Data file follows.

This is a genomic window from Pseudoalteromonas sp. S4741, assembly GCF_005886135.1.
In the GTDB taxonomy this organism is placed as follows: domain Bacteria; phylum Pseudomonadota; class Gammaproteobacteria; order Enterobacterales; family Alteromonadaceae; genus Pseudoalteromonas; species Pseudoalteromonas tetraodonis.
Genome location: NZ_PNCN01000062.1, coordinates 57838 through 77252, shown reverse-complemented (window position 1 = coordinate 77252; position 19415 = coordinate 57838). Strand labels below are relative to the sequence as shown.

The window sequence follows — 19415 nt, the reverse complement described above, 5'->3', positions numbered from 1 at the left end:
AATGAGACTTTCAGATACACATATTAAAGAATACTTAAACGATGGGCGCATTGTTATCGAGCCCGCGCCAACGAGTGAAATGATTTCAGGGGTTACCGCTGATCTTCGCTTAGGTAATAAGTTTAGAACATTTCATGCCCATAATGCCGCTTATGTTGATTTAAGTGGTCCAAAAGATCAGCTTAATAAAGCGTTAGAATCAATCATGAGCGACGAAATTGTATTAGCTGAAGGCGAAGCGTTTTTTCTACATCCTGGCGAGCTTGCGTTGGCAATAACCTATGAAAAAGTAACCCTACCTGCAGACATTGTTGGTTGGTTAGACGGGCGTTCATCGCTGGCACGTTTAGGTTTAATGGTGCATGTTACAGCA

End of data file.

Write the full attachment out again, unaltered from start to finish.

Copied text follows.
This is a genomic window from Pseudoalteromonas sp. S4741, assembly GCF_005886135.1.
In the GTDB taxonomy this organism is placed as follows: domain Bacteria; phylum Pseudomonadota; class Gammaproteobacteria; order Enterobacterales; family Alteromonadaceae; genus Pseudoalteromonas; species Pseudoalteromonas tetraodonis.
Genome location: NZ_PNCN01000062.1, coordinates 57838 through 77252, shown reverse-complemented (window position 1 = coordinate 77252; position 19415 = coordinate 57838). Strand labels below are relative to the sequence as shown.

The window sequence follows — 19415 nt, the reverse complement described above, 5'->3', positions numbered from 1 at the left end:
AATGAGACTTTCAGATACACATATTAAAGAATACTTAAACGATGGGCGCATTGTTATCGAGCCCGCGCCAACGAGTGAAATGATTTCAGGGGTTACCGCTGATCTTCGCTTAGGTAATAAGTTTAGAACATTTCATGCCCATAATGCCGCTTATGTTGATTTAAGTGGTCCAAAAGATCAGCTTAATAAAGCGTTAGAATCAATCATGAGCGACGAAATTGTATTAGCTGAAGGCGAAGCGTTTTTTCTACATCCTGGCGAGCTTGCGTTGGCAATAACCTATGAAAAAGTAACCCTACCTGCAGACATTGTTGGTTGGTTAGACGGGCGTTCATCGCTGGCACGTTTAGGTTTAATGGTGCATGTTACAGCA